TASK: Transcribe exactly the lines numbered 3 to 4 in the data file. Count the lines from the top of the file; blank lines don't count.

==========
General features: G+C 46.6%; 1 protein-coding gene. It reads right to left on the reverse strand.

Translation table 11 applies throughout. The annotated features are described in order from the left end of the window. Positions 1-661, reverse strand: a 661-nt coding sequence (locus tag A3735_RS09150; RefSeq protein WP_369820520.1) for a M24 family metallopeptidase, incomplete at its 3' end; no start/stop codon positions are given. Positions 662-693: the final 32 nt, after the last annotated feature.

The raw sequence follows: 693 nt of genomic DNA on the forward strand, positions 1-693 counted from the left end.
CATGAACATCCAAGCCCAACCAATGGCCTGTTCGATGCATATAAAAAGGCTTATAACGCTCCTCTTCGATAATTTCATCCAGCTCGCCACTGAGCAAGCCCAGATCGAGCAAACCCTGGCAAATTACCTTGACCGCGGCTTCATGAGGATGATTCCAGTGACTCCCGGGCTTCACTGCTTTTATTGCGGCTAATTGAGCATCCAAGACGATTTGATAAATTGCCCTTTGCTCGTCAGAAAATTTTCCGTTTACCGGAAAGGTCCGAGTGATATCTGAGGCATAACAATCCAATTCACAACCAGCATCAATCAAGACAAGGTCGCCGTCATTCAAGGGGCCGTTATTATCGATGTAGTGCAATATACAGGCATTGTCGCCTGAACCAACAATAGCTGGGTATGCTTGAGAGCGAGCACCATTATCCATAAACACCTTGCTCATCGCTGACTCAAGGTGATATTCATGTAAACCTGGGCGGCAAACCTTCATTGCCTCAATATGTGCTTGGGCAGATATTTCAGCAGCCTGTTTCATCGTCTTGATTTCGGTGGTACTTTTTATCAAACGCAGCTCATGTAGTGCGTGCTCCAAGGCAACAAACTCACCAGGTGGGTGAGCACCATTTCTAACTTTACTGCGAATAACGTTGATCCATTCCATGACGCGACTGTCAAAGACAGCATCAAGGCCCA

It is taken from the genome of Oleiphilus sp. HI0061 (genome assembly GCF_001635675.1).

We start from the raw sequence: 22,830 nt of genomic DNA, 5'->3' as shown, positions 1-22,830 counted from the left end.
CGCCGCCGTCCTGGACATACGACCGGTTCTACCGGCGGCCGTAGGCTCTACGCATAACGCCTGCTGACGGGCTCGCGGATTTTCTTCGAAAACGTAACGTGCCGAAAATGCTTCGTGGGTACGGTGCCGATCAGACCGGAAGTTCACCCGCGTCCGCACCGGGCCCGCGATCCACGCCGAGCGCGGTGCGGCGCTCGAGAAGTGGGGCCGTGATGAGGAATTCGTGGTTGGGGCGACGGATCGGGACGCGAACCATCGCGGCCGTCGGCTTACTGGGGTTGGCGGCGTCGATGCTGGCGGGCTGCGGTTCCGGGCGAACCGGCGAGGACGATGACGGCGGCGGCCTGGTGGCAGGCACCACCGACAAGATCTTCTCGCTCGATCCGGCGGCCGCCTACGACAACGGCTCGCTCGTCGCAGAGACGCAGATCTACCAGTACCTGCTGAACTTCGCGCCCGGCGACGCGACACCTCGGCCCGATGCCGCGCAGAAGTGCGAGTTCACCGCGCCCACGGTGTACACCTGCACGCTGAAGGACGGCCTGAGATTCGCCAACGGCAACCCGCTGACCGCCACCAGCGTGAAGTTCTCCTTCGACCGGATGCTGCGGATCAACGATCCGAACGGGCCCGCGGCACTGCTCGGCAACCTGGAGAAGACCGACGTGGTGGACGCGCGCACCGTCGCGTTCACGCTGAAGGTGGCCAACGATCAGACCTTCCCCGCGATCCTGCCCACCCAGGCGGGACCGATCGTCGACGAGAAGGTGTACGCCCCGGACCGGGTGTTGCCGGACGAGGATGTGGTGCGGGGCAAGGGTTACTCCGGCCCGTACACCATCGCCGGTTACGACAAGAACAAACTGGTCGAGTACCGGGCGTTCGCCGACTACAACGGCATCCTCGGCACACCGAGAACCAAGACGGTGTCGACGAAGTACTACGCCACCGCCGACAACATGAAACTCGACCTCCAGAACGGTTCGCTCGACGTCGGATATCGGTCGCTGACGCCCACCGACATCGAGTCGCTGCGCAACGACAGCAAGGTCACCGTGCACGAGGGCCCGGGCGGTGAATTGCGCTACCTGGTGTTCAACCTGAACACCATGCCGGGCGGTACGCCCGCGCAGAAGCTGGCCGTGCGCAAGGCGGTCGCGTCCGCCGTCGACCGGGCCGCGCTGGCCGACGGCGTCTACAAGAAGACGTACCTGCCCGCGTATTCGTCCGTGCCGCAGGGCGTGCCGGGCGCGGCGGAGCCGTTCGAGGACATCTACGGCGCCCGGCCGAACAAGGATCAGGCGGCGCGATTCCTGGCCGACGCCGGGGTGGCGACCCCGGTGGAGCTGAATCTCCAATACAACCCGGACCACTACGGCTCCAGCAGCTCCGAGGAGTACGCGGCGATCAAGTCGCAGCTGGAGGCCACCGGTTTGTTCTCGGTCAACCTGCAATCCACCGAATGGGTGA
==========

The raw sequence follows: 693 nt of genomic DNA on the forward strand, positions 1-693 counted from the left end.
CATGAACATCCAAGCCCAACCAATGGCCTGTTCGATGCATATAAAAAGGCTTATAACGCTCCTCTTCGATAATTTCATCCAGCTCGCCACTGAGCAAGCCCAGATCGAGCAAACCCTGGCAAATTACCTTGACCGCGGCTTCATGAGGATGATTCCAGTGACTCCCGGGCTTCACTGCTTTTATTGCGGCTAATTGAGCATCCAAGACGATTTGATAAATTGCCCTTTGCTCGTCAGAAAATTTTCCGTTTACCGGAAAGGTCCGAGTGATATCTGAGGCATAACAATCCAATTCACAACCAGCATCAATCAAGACAAGGTCGCCGTCATTCAAGGGGCCGTTATTATCGATGTAGTGCAATATACAGGCATTGTCGCCTGAACCAACAATAGCTGGGTATGCTTGAGAGCGAGCACCATTATCCATAAACACCTTGCTCATCGCTGACTCAAGGTGATATTCATGTAAACCTGGGCGGCAAACCTTCATTGCCTCAATATGTGCTTGGGCAGATATTTCAGCAGCCTGTTTCATCGTCTTGATTTCGGTGGTACTTTTTATCAAACGCAGCTCATGTAGTGCGTGCTCCAAGGCAACAAACTCACCAGGTGGGTGAGCACCATTTCTAACTTTACTGCGAATAACGTTGATCCATTCCATGACGCGACTGTCAAAGACAGCATCAAGGCCCA